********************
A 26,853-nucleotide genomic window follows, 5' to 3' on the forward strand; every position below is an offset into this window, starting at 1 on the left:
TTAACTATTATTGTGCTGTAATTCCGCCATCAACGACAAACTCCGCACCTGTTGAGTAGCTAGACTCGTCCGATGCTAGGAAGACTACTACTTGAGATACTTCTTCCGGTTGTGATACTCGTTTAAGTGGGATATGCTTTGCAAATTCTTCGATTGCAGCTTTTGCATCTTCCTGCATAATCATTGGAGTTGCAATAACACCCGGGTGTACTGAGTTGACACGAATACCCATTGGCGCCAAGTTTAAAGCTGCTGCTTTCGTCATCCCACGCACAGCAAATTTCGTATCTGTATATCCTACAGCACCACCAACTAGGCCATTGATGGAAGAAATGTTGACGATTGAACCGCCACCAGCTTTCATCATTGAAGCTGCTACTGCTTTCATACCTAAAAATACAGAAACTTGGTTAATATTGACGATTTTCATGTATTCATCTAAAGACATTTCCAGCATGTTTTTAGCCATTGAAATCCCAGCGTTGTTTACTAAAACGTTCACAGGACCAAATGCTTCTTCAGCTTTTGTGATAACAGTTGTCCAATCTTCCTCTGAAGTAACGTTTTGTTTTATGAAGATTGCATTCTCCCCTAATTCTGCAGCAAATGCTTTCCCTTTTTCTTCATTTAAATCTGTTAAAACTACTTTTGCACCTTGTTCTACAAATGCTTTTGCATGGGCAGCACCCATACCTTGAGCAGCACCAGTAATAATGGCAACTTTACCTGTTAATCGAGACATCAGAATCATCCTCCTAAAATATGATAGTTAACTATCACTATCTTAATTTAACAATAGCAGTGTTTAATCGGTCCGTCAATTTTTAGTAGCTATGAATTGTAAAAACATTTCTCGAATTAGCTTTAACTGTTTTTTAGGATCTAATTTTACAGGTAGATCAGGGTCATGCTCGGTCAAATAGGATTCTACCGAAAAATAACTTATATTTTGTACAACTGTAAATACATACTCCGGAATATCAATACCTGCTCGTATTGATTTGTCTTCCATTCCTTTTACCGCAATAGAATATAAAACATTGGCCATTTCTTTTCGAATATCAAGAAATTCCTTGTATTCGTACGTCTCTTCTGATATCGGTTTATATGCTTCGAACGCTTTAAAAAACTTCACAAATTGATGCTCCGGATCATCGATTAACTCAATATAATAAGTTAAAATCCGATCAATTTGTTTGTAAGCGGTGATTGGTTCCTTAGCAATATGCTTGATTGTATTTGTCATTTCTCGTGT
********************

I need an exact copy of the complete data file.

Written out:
A 26,853-nucleotide genomic window follows, 5' to 3' on the forward strand; every position below is an offset into this window, starting at 1 on the left:
TTAACTATTATTGTGCTGTAATTCCGCCATCAACGACAAACTCCGCACCTGTTGAGTAGCTAGACTCGTCCGATGCTAGGAAGACTACTACTTGAGATACTTCTTCCGGTTGTGATACTCGTTTAAGTGGGATATGCTTTGCAAATTCTTCGATTGCAGCTTTTGCATCTTCCTGCATAATCATTGGAGTTGCAATAACACCCGGGTGTACTGAGTTGACACGAATACCCATTGGCGCCAAGTTTAAAGCTGCTGCTTTCGTCATCCCACGCACAGCAAATTTCGTATCTGTATATCCTACAGCACCACCAACTAGGCCATTGATGGAAGAAATGTTGACGATTGAACCGCCACCAGCTTTCATCATTGAAGCTGCTACTGCTTTCATACCTAAAAATACAGAAACTTGGTTAATATTGACGATTTTCATGTATTCATCTAAAGACATTTCCAGCATGTTTTTAGCCATTGAAATCCCAGCGTTGTTTACTAAAACGTTCACAGGACCAAATGCTTCTTCAGCTTTTGTGATAACAGTTGTCCAATCTTCCTCTGAAGTAACGTTTTGTTTTATGAAGATTGCATTCTCCCCTAATTCTGCAGCAAATGCTTTCCCTTTTTCTTCATTTAAATCTGTTAAAACTACTTTTGCACCTTGTTCTACAAATGCTTTTGCATGGGCAGCACCCATACCTTGAGCAGCACCAGTAATAATGGCAACTTTACCTGTTAATCGAGACATCAGAATCATCCTCCTAAAATATGATAGTTAACTATCACTATCTTAATTTAACAATAGCAGTGTTTAATCGGTCCGTCAATTTTTAGTAGCTATGAATTGTAAAAACATTTCTCGAATTAGCTTTAACTGTTTTTTAGGATCTAATTTTACAGGTAGATCAGGGTCATGCTCGGTCAAATAGGATTCTACCGAAAAATAACTTATATTTTGTACAACTGTAAATACATACTCCGGAATATCAATACCTGCTCGTATTGATTTGTCTTCCATTCCTTTTACCGCAATAGAATATAAAACATTGGCCATTTCTTTTCGAATATCAAGAAATTCCTTGTATTCGTACGTCTCTTCTGATATCGGTTTATATGCTTCGAACGCTTTAAAAAACTTCACAAATTGATGCTCCGGATCATCGATTAACTCAATATAATAAGTTAAAATCCGATCAATTTGTTTGTAAGCGGTGATTGGTTCCTTAGCAATATGCTTGATTGTATTTGTCATTTCTCGTGT